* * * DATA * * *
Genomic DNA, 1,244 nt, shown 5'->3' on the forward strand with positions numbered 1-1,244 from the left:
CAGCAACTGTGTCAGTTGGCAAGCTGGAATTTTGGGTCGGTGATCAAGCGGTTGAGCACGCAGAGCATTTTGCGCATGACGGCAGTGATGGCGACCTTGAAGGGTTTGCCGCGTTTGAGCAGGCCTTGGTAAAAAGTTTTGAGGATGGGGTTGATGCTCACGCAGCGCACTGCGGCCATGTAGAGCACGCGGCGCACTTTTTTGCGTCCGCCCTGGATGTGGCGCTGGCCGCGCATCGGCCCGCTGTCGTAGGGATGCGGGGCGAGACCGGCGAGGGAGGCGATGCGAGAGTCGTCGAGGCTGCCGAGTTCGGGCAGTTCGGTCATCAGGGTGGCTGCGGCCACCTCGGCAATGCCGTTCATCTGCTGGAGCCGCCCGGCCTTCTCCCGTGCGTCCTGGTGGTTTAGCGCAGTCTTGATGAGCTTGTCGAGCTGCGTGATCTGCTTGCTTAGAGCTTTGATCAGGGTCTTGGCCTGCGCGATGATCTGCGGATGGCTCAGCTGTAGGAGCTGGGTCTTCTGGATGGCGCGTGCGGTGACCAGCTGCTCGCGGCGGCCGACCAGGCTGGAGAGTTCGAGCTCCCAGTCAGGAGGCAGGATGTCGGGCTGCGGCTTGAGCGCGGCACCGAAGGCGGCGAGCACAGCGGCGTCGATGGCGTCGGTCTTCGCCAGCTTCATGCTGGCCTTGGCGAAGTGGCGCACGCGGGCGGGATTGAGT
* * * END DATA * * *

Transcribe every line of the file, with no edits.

Genomic DNA, 1,244 nt, shown 5'->3' on the forward strand with positions numbered 1-1,244 from the left:
CAGCAACTGTGTCAGTTGGCAAGCTGGAATTTTGGGTCGGTGATCAAGCGGTTGAGCACGCAGAGCATTTTGCGCATGACGGCAGTGATGGCGACCTTGAAGGGTTTGCCGCGTTTGAGCAGGCCTTGGTAAAAAGTTTTGAGGATGGGGTTGATGCTCACGCAGCGCACTGCGGCCATGTAGAGCACGCGGCGCACTTTTTTGCGTCCGCCCTGGATGTGGCGCTGGCCGCGCATCGGCCCGCTGTCGTAGGGATGCGGGGCGAGACCGGCGAGGGAGGCGATGCGAGAGTCGTCGAGGCTGCCGAGTTCGGGCAGTTCGGTCATCAGGGTGGCTGCGGCCACCTCGGCAATGCCGTTCATCTGCTGGAGCCGCCCGGCCTTCTCCCGTGCGTCCTGGTGGTTTAGCGCAGTCTTGATGAGCTTGTCGAGCTGCGTGATCTGCTTGCTTAGAGCTTTGATCAGGGTCTTGGCCTGCGCGATGATCTGCGGATGGCTCAGCTGTAGGAGCTGGGTCTTCTGGATGGCGCGTGCGGTGACCAGCTGCTCGCGGCGGCCGACCAGGCTGGAGAGTTCGAGCTCCCAGTCAGGAGGCAGGATGTCGGGCTGCGGCTTGAGCGCGGCACCGAAGGCGGCGAGCACAGCGGCGTCGATGGCGTCGGTCTTCGCCAGCTTCATGCTGGCCTTGGCGAAGTGGCGCACGCGGGCGGGATTGAGT